Flood resilience flows through Ipswich following 2022 floods

21 February 2024

Building back better in preparation for future floods has been the central theme of the city’s recovery, as Ipswich marks two years since floodwaters once again rose in 2022.

Ipswich is now more flood resilient than it has ever been, with more than 400 recovery and resilience projects now complete two years on from the 2022 floods.

Ipswich City Council Chief Executive Officer Sonia Cooper said the city’s work on flood recovery and resilience projects had exceeded the $100 million mark in a bid to make it easier and more cost effective for Ipswich to recover and move on from future floods.

“As the community knows all too well, the February 2022 floods inundated almost 600 homes and 300 businesses across Ipswich before another wave of flooding inundated our community again in May 2022,” Ms Cooper said.

“It came as a tough blow to residents and businesses who had endured the impacts of the COVID 19 pandemic, only to find themselves facing a flood recovery in some of the most challenging economic conditions we’ve seen in recent memory.

“As a result, resilience has been front and centre in our program of works as council has completed more than 400 flood recovery projects, with around 200 more planned for the coming year.

“Council has spent more than $100 million on our flood recovery and resilience to-date, ensuring we can bounce back quicker and more cost effectively following future flood events in Ipswich.”

Council took a different approach following the 2022 floods, undertaking a comprehensive and citywide review of its flood response and recovery efforts and listening to the community’s views on the best way to move forward.

“The overwhelming response from the Ipswich community was to stop building things back in the same way we always have. We needed to build back better and smarter in preparation for future floods,” Ms Cooper said.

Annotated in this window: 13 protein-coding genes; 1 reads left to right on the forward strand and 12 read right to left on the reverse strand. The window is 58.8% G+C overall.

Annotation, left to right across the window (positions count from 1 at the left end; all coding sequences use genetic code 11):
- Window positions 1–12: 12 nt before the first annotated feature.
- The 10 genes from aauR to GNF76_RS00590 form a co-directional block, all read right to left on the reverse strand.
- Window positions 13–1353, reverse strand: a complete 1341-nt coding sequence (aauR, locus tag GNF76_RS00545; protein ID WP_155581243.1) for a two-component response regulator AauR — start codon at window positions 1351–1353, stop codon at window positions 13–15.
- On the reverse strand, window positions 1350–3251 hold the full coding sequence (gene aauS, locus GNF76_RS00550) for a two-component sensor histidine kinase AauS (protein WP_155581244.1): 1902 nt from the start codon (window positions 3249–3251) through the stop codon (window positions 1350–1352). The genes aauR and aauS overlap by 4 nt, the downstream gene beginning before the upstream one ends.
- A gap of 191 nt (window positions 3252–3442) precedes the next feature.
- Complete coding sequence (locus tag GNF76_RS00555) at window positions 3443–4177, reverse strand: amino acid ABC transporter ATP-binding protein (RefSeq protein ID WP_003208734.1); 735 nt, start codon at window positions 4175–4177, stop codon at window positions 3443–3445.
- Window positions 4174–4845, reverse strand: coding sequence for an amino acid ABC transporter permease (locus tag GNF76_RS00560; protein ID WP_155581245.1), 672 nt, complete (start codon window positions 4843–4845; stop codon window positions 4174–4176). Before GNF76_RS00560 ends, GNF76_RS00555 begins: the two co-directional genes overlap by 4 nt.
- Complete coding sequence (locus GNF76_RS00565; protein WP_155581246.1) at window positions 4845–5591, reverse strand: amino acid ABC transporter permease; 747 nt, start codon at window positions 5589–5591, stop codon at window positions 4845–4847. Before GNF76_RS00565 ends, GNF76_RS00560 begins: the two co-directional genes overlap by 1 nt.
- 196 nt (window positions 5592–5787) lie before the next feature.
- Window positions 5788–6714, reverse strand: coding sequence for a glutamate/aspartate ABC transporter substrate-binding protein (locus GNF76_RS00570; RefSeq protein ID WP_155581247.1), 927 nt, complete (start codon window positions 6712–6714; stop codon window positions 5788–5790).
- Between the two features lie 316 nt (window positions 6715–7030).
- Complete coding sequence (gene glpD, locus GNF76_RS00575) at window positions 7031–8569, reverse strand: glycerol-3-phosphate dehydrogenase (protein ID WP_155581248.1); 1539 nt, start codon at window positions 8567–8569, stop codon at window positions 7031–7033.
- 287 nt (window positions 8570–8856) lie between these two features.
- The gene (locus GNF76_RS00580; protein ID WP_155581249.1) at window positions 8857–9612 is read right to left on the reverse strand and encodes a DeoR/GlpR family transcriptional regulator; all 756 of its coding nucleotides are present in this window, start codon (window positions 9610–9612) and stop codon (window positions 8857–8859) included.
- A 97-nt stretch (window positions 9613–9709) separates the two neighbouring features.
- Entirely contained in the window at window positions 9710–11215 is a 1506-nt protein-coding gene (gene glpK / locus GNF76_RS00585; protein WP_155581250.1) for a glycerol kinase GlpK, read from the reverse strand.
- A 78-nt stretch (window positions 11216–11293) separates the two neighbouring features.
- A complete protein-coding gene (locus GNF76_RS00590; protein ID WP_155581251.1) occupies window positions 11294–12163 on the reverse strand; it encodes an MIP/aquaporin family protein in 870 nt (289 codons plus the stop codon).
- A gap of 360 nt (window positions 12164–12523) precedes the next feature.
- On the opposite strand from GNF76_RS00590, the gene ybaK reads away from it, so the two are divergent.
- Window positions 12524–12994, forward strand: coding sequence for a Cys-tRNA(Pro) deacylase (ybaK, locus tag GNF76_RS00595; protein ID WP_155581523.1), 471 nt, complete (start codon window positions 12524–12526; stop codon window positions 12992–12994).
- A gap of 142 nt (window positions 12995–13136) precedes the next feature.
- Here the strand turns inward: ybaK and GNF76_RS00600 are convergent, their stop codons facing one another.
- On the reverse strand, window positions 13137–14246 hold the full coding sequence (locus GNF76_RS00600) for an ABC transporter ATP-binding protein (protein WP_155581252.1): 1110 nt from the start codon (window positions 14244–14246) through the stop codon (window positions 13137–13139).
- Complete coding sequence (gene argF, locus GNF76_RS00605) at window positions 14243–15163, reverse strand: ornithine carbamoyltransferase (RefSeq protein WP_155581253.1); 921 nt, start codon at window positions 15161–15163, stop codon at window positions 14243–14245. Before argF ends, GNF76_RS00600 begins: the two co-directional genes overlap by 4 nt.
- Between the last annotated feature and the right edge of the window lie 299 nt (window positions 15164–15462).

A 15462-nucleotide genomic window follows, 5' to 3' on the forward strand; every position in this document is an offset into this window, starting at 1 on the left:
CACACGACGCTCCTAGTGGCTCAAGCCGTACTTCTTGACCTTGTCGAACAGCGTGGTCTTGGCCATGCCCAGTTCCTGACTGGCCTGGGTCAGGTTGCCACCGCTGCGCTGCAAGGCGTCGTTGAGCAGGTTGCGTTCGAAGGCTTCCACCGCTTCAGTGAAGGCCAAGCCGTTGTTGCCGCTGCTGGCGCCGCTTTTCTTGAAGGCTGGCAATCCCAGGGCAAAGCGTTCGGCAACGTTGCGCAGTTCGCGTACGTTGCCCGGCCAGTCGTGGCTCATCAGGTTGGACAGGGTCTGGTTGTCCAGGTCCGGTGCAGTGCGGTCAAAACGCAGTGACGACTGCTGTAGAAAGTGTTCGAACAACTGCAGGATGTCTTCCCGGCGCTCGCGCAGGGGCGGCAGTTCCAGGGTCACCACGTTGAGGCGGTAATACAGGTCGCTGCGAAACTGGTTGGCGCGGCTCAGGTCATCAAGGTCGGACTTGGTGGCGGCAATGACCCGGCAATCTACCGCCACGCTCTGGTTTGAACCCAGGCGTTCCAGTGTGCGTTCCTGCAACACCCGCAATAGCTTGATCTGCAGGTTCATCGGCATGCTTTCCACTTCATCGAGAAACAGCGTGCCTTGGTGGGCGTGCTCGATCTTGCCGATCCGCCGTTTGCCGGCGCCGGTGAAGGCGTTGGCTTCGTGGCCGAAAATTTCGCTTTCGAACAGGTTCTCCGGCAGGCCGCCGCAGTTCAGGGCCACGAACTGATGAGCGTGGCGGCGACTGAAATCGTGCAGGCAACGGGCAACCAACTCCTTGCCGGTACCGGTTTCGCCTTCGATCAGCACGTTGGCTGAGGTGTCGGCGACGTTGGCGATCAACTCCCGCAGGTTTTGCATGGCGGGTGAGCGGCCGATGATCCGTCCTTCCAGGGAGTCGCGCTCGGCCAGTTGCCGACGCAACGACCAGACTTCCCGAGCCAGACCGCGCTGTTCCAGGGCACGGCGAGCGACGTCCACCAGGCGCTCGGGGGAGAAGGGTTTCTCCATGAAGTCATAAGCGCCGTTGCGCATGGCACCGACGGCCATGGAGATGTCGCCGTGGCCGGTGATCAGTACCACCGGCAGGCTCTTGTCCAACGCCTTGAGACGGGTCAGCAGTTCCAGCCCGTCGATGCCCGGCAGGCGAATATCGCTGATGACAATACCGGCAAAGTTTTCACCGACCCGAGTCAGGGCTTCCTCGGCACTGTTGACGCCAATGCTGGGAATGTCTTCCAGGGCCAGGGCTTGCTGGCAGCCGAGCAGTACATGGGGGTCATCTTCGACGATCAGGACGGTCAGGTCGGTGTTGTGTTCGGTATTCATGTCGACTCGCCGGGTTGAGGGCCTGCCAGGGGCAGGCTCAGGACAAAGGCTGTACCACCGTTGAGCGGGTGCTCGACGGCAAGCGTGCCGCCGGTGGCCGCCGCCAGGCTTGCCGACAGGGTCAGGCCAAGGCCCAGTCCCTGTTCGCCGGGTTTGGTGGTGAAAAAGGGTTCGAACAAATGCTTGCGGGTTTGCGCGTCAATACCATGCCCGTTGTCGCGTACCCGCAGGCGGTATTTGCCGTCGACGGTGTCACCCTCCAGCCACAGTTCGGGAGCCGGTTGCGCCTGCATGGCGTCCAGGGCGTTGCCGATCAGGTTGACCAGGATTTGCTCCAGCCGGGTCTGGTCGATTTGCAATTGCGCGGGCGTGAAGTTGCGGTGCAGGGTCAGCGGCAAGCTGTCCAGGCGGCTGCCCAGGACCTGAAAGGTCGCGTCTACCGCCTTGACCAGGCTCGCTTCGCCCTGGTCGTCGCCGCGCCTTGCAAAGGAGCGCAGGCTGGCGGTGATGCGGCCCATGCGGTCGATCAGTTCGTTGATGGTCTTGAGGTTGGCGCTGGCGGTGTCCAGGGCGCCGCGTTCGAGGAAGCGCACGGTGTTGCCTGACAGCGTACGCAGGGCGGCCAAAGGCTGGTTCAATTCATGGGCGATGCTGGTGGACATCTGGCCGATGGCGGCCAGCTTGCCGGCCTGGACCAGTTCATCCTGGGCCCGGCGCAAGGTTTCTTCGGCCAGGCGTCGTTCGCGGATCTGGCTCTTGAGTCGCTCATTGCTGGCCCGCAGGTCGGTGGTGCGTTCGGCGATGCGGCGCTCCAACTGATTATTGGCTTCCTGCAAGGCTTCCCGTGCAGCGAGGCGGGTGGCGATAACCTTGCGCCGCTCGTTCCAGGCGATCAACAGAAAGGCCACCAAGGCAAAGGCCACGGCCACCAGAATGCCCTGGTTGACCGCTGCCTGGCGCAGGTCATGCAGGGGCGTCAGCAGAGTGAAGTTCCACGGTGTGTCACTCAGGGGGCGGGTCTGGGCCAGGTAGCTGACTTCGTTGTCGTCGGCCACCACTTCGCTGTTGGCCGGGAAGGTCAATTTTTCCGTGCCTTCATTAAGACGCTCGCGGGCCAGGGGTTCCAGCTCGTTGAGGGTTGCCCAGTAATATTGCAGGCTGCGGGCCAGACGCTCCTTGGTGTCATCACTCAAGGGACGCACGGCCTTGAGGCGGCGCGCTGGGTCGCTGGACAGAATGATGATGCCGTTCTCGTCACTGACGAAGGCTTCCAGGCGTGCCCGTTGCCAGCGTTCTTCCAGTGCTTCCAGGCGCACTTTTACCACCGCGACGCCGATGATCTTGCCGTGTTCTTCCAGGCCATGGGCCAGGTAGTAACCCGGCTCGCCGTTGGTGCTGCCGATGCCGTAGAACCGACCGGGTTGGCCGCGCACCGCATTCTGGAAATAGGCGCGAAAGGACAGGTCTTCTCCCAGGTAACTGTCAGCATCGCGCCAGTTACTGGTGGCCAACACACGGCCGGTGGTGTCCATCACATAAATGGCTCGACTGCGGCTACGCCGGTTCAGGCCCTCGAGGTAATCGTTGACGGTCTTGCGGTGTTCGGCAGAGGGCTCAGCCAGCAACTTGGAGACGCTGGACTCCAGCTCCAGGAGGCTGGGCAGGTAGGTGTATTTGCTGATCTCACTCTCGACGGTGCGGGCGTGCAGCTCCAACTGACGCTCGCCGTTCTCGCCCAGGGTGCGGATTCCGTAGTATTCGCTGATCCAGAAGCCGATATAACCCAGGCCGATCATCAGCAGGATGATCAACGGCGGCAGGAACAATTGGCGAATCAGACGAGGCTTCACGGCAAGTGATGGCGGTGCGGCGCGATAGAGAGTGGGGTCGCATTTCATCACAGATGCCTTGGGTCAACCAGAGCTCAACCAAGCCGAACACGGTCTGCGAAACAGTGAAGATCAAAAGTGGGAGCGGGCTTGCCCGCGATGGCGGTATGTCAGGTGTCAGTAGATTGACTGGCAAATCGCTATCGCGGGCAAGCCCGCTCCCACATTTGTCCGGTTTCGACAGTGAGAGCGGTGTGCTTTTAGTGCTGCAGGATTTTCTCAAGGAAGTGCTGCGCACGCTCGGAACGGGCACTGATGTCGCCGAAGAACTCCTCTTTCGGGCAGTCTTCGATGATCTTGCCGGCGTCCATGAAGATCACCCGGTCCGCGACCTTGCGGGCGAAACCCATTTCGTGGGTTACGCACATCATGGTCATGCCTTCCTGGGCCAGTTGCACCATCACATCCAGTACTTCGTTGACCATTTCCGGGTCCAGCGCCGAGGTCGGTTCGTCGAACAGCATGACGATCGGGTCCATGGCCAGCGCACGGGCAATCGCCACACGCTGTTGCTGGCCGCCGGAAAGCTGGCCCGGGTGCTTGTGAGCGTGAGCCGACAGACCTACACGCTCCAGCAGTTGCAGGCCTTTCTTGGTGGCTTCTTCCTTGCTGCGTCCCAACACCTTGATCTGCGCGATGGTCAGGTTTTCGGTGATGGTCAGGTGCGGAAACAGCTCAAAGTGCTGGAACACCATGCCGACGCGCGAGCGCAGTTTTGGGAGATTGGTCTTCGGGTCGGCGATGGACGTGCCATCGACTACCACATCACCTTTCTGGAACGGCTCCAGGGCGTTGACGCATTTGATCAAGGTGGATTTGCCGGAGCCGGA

“Colleges Crossing Recreation Reserve was a great example of this, where more than 600 residents put their views forward on the new design. Of these, more than 80 percent of residents supported a more natural and back-to-basics approach to the final design.

“Work on finalising the new look Colleges Crossing, through Disaster Recovery Funding Arrangements, is now underway and all going well is expected to be ready for the community to enjoy by the end of the year.

“Council has also worked closely with the Queensland Reconstruction Authority, through the Commonwealth-State Disaster Recovery Funding Arrangements (DRFA), to buy back more than 150 properties to date with 100 of these already demolished or removed.

“The remaining land will be returned to the Ipswich community as green space to ensure this flood affected land can’t be built on in the future.

“Our community is also better prepared for future floods with the installation of a new flood camera network across Ipswich.

“Seven new CCTV cameras in Goodna, Karalee, Rosewood, Chuwar and Leichardt were added to council’s existing network following the 2022 floods to give residents instant access to view rising flood waters and impacted roads.

“We certainly thank Ipswich residents for their patience as council is firmly focused on building back better to ensure we are prepared to manage and respond to extreme weather and flood events in the future.”

To date, more than $103 million has been spent on the city’s resilience and recovery efforts. Around $23 million has been spent on the reconstruction of roads, parks, drainage, street lighting and sports facilities.

Council’s flood recovery and resilience projects have been jointly funded by the Australian and Queensland governments under the Disaster Recovery Funding Arrangements.

Ipswich City Council’s flood recovery map shows the full extent of the city’s recovery efforts and the significant works completed in the two years following the 2022 floods.

Ipswich City Council is operating under caretaker provisions in accordance with Chapter 3, Part 5 of the Local Government Act 2009. Media communications by the Mayor and Councillors as ICC spokespeople during this time are limited to ensure compliance with legislation and, equity and transparency between existing Mayor, Councillors and candidates regarding access to Council resources.